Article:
Motorists got a slight break at the gas pump this week

Photo (c) Sylvain Sonnet - Getty Images

The national average is back below $5 a gallon

A dramatic drop in oil prices translated into instant savings at the gas pump this week, as the price of gasoline retreated from its record high.

Fears that the U.S., along with the rest of the world, is facing a recession sent the oil market into a tailspin, with the price of oil falling by about $18 a barrel.

AAA’s daily fuel price survey shows that the national average price of regular is $4.92 a gallon, about eight cents a gallon lower than a week ago. A year ago, the price was $3.07.

The average price of premium gas is $5.63 a gallon, five cents lower than last Friday. The average price of diesel fuel is $5.80 a gallon, a penny more than last week.

“The recent high prices may have led to a small drop in domestic gasoline demand as fewer drivers fueled up last week,” said Andrew Gross, AAA’s spokesperson. “This dip, coupled with less costly oil, has taken some steam out of surging pump prices. And this is happening right before drivers gas up for what AAA forecasts will be a busy July 4th travel weekend.” 

Nearly every state has lower gasoline prices compared to last week. The statewide average fell by 12 cents a gallon in Indiana, 10 cents in South Carolina and Michigan; nine cents in Alabama, eight cents in Illinois and Louisiana, and seven cents a gallon in California.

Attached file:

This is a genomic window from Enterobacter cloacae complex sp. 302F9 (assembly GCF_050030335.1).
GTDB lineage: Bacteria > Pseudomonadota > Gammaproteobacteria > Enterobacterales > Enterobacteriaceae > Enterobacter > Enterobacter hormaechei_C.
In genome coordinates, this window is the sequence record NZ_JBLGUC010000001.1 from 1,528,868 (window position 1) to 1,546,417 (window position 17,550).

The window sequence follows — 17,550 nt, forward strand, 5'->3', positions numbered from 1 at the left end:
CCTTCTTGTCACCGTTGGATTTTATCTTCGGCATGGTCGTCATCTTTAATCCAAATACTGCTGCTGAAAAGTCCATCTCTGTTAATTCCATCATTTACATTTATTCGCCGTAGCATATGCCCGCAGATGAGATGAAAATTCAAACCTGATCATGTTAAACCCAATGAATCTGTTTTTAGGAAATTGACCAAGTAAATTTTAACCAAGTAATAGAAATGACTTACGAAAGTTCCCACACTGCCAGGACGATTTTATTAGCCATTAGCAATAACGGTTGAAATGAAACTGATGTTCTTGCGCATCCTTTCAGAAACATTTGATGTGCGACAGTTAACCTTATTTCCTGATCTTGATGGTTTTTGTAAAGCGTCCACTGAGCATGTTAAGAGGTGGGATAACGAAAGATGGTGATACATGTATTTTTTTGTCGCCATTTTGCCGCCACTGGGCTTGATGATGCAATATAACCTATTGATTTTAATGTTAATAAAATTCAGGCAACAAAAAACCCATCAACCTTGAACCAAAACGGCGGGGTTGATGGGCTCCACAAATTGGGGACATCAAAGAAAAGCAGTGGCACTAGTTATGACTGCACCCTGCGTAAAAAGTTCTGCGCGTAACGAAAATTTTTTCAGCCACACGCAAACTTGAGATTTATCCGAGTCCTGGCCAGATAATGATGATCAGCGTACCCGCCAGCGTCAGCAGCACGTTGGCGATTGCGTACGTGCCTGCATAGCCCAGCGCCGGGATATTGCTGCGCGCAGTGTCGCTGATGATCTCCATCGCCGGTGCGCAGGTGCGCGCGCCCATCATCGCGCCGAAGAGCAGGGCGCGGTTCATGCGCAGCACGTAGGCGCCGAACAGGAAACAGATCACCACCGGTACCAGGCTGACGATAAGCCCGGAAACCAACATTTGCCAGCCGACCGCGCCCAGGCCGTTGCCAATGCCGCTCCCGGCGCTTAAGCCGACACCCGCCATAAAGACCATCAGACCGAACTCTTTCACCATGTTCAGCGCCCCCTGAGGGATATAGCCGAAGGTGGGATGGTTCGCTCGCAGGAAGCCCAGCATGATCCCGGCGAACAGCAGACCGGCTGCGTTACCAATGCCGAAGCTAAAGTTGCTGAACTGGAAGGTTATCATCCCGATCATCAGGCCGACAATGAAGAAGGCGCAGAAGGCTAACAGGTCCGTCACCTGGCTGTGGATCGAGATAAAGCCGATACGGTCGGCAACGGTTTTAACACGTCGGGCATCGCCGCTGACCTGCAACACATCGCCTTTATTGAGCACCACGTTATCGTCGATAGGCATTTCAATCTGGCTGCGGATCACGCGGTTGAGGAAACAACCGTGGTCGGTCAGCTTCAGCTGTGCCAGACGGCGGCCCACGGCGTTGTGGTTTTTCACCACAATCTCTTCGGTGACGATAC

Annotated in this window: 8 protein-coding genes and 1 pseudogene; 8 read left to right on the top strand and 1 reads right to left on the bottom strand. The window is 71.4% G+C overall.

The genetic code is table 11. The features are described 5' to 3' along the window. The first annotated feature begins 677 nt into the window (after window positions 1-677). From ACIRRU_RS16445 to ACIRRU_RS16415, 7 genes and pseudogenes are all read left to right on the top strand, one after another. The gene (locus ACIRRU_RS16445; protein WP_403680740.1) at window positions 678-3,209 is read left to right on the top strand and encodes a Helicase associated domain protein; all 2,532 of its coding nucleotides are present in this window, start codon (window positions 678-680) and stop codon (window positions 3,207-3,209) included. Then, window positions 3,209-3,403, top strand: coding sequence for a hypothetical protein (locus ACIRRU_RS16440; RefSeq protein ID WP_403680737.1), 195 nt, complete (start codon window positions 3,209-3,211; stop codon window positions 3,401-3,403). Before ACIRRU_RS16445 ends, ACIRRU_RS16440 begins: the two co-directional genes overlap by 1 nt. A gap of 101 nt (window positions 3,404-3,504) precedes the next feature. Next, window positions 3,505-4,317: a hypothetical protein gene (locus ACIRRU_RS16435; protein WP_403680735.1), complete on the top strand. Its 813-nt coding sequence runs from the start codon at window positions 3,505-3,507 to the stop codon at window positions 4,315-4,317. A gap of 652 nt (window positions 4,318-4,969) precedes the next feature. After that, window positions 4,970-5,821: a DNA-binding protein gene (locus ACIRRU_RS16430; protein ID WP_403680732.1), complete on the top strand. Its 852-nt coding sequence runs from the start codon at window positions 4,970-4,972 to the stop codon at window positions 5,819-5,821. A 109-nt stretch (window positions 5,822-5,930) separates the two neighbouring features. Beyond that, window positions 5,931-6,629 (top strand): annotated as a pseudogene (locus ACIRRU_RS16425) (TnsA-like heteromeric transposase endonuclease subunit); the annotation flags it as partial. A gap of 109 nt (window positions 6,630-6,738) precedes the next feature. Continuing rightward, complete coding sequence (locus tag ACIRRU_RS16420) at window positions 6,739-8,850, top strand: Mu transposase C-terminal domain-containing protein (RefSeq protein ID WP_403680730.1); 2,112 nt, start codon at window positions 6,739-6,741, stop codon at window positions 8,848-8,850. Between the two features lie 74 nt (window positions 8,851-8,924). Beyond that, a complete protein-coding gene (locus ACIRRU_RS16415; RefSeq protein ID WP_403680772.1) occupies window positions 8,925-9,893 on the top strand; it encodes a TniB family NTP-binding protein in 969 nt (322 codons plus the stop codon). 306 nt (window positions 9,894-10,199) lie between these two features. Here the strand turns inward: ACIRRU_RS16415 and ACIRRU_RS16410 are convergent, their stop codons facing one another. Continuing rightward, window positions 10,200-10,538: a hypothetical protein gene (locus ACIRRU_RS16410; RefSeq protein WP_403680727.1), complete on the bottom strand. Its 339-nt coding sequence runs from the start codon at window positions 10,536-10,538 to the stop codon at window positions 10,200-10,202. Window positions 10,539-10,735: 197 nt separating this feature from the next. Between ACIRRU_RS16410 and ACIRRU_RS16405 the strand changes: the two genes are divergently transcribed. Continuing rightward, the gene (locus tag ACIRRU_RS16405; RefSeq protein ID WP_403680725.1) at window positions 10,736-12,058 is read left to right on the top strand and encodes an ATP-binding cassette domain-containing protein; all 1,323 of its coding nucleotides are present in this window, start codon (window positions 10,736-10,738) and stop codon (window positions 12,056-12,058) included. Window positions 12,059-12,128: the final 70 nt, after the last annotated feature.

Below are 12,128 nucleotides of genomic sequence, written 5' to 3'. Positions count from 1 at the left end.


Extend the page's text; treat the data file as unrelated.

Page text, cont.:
States with the most expensive gas

These states currently have the highest prices for regular gas, according to AAA:

  • California ($6.35)    

  • Nevada ($5.61)     

  • Alaska ($5.58)    

  • Hawaii ($5.56) 

  • Washington ($5.51)      

  • Oregon ($5.51)     

  • Illinois ($5.47)  

  • Arizona ($5.34)   

  • Idaho ($5.20) 

  • Utah ($5.19)   

States with the cheapest gas

AAA reports that these states currently have the lowest prices for regular gas:

  • Georgia ($4.43)  

  • Mississippi ($4.45)

  • Arkansas ($4.48)    

  • Louisiana ($4.48)     

  • South Carolina ($4.48) 

  • Alabama ($4.54)   

  • Texas ($4.60)    

  • Oklahoma ($4.61)  

  • Kansas ($4.62)    

  • Tennessee ($4.66)  

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